Since its abrupt 2013 cancellation, fans of Lucasfilm Animation’s debut series The Clone Wars have been clamoring for new episodes. Tonight’s Star Wars Rebels episode, The Last Battle, will undoubtedly help to whet their appetites. From start to finish, this episode is a love letter to the earlier show while still functioning as a worthy, if slightly predictable, story on its own.
The basic premise for the episode is that on a mission to secure munitions for the growing rebellion, Rex, Kanan, Ezra, and Zeb are captured by a surprising old foe of Rex’s, General Kalani, a super tactical droid who fought for the Separatists in the Clone Wars. Fans of The Clone Wars will recognize him from the Onderon arc early in season five, when he replaced General Tandin, a human who was growing conflicted about his role, as the leader of the occupation of a planet plunged in revolution and civil war. This episode, set eighteen years after that, finds Kalani on a backwater world with a unit of droids he ignored orders to deactivate at the war’s end. When Zeb is taken hostage, Rex and the Jedi must fight their way out of a staged, simulated Clone Wars battle with Kalani’s army, all to prove to the analytically-minded machine that the end of the war was not a ruse and the Jedi and the Republic truly deserved to win.
Any Star Wars fan who has seen even just the movies alone knows, of course, that this is not true. The Clone Wars were a trap from the very beginning, with villainous Palpatine/Darth Sidious secretly controlling both sides. The episode’s handling of the conspiracy, its effects, and people’s realizations almost two decades later is definitely its strongest point. The episode really is not the most suspenseful, lacking the big twists and narrow escapes that characterized the first couple of episodes of the season, but it works on a deeper level, finally depicting some of our characters facing down the truth about the Clone Wars.
The episode begins in media res, with the mission already underway. The first minute or so lacks music, and the eerie atmospheric wind sounds underscore how lonely Rex, whose post-traumatic stress disorder is more present in this story than any other yet seen, is feeling as he explores the old Separatist base. The twilight lighting in Kalani’s command center, appropriate for what two old veterans consider the end of a war the galaxy left behind 17 years earlier, is gorgeous. Models of all returning The Clone Wars droids have been updated to better fit the softer, more Ralph McQuarriesque stylized look of Rebels, and for the most part, it translates brilliantly. I actually prefer the sleeker look of destroyer droids in this. Battle droids pretty much look just as they should. Kalani’s model seems to be rounder than it was on Clone Wars, which doesn’t entirely suit the character, but he is still recognizable despite his limited role in the earlier show, appearing in three out of 121 episodes.
Early on in Star Wars Rebels, especially in the first season, the show seemed to consciously avoid The Clone Wars references, minus elements like a clone trooper helmet behind a bar as a souvenir from an earlier time or some recycled starship models. The reasoning, of course, was to establish the show’s core cast on its own so they didn’t have to rely on heavies from the prior show, including such popular original characters as former Jedi Padawan Ahsoka Tano, battle-ready Captain Rex, and slippery pirate Hondo Ohnaka. Early in the second season, of course, all of these characters and more had returned, but the show’s focus had always remained on Ezra’s journey. This is probably the first episode to put a Clone Wars character (in this case, Rex) in the central spotlight. Ezra has one big moment, but this is Rex’s story. It works.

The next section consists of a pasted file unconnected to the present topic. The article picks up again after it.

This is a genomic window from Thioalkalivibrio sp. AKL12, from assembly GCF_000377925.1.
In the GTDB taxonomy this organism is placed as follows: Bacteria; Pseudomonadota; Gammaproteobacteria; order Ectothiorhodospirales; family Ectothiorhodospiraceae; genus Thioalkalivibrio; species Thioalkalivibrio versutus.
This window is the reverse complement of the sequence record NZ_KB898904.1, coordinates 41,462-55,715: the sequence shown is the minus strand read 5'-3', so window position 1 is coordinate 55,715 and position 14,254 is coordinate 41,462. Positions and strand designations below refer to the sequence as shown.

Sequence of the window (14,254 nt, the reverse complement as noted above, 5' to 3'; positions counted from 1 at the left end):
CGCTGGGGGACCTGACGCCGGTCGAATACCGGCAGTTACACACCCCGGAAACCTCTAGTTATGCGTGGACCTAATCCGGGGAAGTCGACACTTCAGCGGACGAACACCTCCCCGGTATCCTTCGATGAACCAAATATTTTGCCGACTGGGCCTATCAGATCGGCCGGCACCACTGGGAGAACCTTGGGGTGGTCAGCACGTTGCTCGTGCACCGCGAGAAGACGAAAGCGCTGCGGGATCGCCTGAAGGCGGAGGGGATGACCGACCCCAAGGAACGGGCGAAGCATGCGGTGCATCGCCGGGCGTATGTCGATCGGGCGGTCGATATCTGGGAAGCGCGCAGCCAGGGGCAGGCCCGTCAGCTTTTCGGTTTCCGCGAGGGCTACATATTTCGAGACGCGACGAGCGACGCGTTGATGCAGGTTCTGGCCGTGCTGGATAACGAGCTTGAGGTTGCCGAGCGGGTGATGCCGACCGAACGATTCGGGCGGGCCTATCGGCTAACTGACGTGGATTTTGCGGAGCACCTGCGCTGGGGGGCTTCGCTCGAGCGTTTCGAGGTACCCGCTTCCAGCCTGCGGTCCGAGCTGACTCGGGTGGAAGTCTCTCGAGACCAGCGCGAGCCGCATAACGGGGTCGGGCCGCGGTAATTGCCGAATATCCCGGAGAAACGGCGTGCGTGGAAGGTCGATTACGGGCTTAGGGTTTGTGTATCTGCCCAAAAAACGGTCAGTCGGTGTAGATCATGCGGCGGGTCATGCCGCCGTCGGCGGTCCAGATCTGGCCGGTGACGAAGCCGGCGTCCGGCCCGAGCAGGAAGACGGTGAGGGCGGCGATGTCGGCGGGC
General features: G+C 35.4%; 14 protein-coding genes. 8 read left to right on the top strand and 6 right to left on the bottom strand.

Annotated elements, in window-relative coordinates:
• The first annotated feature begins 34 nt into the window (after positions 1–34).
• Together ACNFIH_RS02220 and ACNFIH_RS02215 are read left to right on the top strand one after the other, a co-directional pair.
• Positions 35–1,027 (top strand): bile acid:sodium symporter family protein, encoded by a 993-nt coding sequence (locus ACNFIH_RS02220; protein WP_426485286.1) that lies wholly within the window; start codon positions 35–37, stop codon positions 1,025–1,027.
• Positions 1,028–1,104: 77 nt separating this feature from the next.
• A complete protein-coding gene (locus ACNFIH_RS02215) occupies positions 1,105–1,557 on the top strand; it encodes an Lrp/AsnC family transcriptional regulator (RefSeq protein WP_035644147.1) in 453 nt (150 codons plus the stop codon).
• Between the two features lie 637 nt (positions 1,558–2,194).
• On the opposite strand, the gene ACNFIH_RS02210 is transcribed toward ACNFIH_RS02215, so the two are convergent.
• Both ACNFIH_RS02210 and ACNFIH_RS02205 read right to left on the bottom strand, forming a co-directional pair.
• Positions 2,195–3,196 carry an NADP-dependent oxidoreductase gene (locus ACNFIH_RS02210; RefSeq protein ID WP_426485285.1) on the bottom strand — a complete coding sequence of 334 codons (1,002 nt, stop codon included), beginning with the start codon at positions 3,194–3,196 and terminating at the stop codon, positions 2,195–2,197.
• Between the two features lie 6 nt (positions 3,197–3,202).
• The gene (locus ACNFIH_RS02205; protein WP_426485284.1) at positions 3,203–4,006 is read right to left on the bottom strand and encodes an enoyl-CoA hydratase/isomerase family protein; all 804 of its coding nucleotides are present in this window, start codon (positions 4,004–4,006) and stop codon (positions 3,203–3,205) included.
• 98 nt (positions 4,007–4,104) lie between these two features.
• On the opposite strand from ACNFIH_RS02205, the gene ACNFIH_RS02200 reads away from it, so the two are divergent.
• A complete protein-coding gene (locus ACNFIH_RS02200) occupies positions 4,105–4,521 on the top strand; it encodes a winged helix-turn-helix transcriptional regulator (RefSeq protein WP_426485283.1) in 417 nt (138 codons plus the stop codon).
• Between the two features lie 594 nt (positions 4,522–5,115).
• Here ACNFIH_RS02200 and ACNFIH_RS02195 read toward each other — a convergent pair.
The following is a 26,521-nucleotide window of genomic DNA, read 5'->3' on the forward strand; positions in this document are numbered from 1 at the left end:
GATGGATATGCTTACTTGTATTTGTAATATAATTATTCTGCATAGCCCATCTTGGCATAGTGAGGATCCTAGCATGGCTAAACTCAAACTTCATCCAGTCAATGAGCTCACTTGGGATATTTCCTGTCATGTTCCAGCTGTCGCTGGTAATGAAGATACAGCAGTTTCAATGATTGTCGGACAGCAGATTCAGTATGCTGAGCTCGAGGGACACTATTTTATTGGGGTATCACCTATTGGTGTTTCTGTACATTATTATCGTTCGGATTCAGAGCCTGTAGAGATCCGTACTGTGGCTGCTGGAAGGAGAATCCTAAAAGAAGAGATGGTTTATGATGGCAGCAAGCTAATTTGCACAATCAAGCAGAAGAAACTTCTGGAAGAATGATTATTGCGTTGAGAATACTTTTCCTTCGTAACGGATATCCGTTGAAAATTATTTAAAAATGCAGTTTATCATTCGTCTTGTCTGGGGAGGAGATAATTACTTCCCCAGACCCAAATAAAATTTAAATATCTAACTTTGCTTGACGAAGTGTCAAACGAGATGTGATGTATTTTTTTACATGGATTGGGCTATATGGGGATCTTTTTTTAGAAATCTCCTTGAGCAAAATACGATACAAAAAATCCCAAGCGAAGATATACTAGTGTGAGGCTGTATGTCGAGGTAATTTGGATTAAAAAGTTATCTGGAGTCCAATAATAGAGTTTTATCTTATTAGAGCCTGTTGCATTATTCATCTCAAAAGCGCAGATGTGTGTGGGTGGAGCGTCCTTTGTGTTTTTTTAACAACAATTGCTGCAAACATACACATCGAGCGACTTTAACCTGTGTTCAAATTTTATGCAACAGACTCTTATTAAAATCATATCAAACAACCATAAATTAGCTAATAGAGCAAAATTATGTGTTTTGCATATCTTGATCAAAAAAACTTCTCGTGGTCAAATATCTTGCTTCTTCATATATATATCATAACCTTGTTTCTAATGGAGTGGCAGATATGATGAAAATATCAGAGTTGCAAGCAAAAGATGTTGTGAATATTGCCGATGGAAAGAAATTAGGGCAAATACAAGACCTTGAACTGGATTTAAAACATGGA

The episode’s echoes of The Clone Wars, from the story to the characters to the subtle echoes of music from early in the show and, in one very appropriate instance, the wholesale recycling of one track from the pilot episode of The Clone Wars, the theatrically released film with the same title, are obvious nods without being distracting. The ending titles and credits are totally reworked to incorporate Clone Wars visual style and music, a fitting tribute in itself. The presence of Kalani especially calls back to one of the original show’s most popular and important arcs. Of all the villains to introduce, the use of a character as obscure as Kalani is curious. At the end of the Onderon arc, Dooku sends him to Agamar in what seemed like a throwaway line referencing a planet from classic Star Wars novels. In this episode, however, Kalani is still on Agamar, exactly where he was left at his last appearance. The large amount of shared crew and creative team between the two shows allows these very acute connections between the two shows to continue the earlier story in a new time period.
This may, however, be foreshadowing a different connection. The same arc that introduced Kalani introduced his nemesis Saw Gerrera, the Jedi-trained volatile revolutionary originally created for one of George Lucas’s live-action Star Wars television shows, which never got out of development due to their financial inviability. Saw is famously appearing in Rogue One: A Star Wars Story later this year, portrayed by Forest Whitaker. Could he also be coming to Rebels?
Experience The Last Battle tonight at 9:30 PM on Disney XD or right now on watchdisneyxd.com with your cable provider login information. I’ll see you back here next week with my review of Imperial Supercommandos, for Mandalore!